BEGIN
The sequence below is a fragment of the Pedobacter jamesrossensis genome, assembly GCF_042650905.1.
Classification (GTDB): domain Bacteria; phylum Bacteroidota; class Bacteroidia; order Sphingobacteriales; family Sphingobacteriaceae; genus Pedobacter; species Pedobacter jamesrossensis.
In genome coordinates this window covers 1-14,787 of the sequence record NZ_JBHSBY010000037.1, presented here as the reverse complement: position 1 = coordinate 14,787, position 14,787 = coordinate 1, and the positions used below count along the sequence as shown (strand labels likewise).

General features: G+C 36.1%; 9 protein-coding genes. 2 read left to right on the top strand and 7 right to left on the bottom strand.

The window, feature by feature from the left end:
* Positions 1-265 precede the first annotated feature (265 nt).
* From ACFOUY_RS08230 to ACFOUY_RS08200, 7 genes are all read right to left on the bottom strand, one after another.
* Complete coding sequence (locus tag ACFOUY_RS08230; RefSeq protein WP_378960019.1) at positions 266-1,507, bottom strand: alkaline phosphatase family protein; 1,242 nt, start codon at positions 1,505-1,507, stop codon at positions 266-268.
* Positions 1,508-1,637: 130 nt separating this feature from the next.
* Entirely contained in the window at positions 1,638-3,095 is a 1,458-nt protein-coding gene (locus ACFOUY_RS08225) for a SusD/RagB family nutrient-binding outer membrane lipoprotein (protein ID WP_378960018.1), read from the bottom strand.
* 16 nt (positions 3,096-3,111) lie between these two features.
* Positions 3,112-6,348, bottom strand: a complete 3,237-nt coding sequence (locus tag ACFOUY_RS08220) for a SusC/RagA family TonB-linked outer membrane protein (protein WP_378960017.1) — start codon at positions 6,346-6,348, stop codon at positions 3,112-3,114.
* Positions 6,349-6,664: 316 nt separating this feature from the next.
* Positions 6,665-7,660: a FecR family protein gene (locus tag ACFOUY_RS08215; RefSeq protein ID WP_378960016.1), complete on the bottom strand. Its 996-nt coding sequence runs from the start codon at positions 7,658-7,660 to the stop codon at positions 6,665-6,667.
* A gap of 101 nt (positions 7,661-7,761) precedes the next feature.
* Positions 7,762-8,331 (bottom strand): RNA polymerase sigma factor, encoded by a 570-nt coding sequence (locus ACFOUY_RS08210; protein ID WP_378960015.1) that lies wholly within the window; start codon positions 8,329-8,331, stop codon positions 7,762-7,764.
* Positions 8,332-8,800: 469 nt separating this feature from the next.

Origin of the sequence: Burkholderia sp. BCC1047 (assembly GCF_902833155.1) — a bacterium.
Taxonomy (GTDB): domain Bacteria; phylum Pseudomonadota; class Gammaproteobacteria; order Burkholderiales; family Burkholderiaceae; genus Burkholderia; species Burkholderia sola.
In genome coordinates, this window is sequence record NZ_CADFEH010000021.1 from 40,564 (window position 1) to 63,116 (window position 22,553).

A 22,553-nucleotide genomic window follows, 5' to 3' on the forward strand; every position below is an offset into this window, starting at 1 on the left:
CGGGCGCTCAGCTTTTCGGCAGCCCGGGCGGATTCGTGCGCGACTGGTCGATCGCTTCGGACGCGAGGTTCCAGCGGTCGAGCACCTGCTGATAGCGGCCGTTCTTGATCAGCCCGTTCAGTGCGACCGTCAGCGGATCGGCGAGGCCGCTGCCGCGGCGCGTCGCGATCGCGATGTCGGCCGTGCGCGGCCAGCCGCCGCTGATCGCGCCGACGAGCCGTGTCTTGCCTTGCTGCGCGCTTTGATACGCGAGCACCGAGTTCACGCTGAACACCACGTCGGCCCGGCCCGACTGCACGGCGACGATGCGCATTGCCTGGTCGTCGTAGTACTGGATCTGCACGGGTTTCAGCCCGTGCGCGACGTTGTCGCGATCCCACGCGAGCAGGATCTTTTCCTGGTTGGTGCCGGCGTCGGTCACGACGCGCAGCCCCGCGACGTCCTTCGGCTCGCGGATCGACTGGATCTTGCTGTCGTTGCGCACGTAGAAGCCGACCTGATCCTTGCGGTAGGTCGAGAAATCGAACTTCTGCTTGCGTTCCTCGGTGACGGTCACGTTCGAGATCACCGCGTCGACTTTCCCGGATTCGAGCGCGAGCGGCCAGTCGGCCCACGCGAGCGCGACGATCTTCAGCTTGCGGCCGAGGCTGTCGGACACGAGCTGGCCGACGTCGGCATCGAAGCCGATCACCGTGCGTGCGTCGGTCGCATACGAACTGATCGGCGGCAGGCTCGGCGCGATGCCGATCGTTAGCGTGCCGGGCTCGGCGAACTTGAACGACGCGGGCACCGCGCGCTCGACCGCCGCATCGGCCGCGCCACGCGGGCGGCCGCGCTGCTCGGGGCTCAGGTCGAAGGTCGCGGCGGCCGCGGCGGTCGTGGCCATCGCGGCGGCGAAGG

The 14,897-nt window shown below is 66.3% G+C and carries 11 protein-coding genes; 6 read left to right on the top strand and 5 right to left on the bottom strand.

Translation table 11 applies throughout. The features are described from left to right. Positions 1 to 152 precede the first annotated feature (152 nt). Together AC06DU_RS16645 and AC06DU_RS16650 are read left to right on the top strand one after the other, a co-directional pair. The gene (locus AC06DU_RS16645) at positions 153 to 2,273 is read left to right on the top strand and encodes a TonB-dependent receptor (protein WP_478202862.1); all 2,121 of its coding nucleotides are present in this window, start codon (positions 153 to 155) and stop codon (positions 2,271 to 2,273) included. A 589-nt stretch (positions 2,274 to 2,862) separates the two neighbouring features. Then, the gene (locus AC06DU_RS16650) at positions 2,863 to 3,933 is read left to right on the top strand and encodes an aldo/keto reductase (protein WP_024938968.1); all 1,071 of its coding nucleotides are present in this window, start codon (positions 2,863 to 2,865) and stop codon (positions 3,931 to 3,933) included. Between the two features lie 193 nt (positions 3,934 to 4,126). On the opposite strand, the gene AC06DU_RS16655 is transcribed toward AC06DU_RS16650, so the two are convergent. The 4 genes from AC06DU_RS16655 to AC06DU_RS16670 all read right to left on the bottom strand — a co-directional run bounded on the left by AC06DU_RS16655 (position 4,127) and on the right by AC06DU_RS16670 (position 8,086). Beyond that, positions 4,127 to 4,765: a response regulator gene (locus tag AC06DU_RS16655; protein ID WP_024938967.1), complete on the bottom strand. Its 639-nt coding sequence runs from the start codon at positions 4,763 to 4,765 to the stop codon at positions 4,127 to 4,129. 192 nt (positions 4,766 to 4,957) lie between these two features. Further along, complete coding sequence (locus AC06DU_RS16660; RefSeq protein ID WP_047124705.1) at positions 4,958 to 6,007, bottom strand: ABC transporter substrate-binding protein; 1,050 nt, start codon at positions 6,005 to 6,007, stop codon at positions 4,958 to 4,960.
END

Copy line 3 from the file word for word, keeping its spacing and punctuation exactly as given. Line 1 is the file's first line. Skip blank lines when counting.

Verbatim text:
In genome coordinates this window covers 1-14,787 of the sequence record NZ_JBHSBY010000037.1, presented here as the reverse complement: position 1 = coordinate 14,787, position 14,787 = coordinate 1, and the positions used below count along the sequence as shown (strand labels likewise).